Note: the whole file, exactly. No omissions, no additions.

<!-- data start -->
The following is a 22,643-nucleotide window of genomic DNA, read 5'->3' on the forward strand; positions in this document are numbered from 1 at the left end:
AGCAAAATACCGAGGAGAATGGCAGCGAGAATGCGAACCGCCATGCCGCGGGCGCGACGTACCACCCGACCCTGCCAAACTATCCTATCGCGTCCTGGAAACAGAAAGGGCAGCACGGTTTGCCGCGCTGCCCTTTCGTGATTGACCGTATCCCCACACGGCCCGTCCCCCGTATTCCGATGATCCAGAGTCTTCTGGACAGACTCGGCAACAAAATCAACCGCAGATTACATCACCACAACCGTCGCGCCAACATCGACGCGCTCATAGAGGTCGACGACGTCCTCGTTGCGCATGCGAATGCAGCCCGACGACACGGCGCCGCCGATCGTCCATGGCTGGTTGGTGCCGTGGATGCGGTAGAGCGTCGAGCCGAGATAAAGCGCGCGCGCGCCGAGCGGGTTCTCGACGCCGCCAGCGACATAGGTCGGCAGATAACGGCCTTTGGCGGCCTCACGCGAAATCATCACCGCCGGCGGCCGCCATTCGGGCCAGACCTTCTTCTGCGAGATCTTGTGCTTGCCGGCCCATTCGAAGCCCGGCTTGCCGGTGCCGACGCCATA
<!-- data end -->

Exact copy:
The following is a 22,643-nucleotide window of genomic DNA, read 5'->3' on the forward strand; positions in this document are numbered from 1 at the left end:
AGCAAAATACCGAGGAGAATGGCAGCGAGAATGCGAACCGCCATGCCGCGGGCGCGACGTACCACCCGACCCTGCCAAACTATCCTATCGCGTCCTGGAAACAGAAAGGGCAGCACGGTTTGCCGCGCTGCCCTTTCGTGATTGACCGTATCCCCACACGGCCCGTCCCCCGTATTCCGATGATCCAGAGTCTTCTGGACAGACTCGGCAACAAAATCAACCGCAGATTACATCACCACAACCGTCGCGCCAACATCGACGCGCTCATAGAGGTCGACGACGTCCTCGTTGCGCATGCGAATGCAGCCCGACGACACGGCGCCGCCGATCGTCCATGGCTGGTTGGTGCCGTGGATGCGGTAGAGCGTCGAGCCGAGATAAAGCGCGCGCGCGCCGAGCGGGTTCTCGACGCCGCCAGCGACATAGGTCGGCAGATAACGGCCTTTGGCGGCCTCACGCGAAATCATCACCGCCGGCGGCCGCCATTCGGGCCAGACCTTCTTCTGCGAGATCTTGTGCTTGCCGGCCCATTCGAAGCCCGGCTTGCCGGTGCCGACGCCATA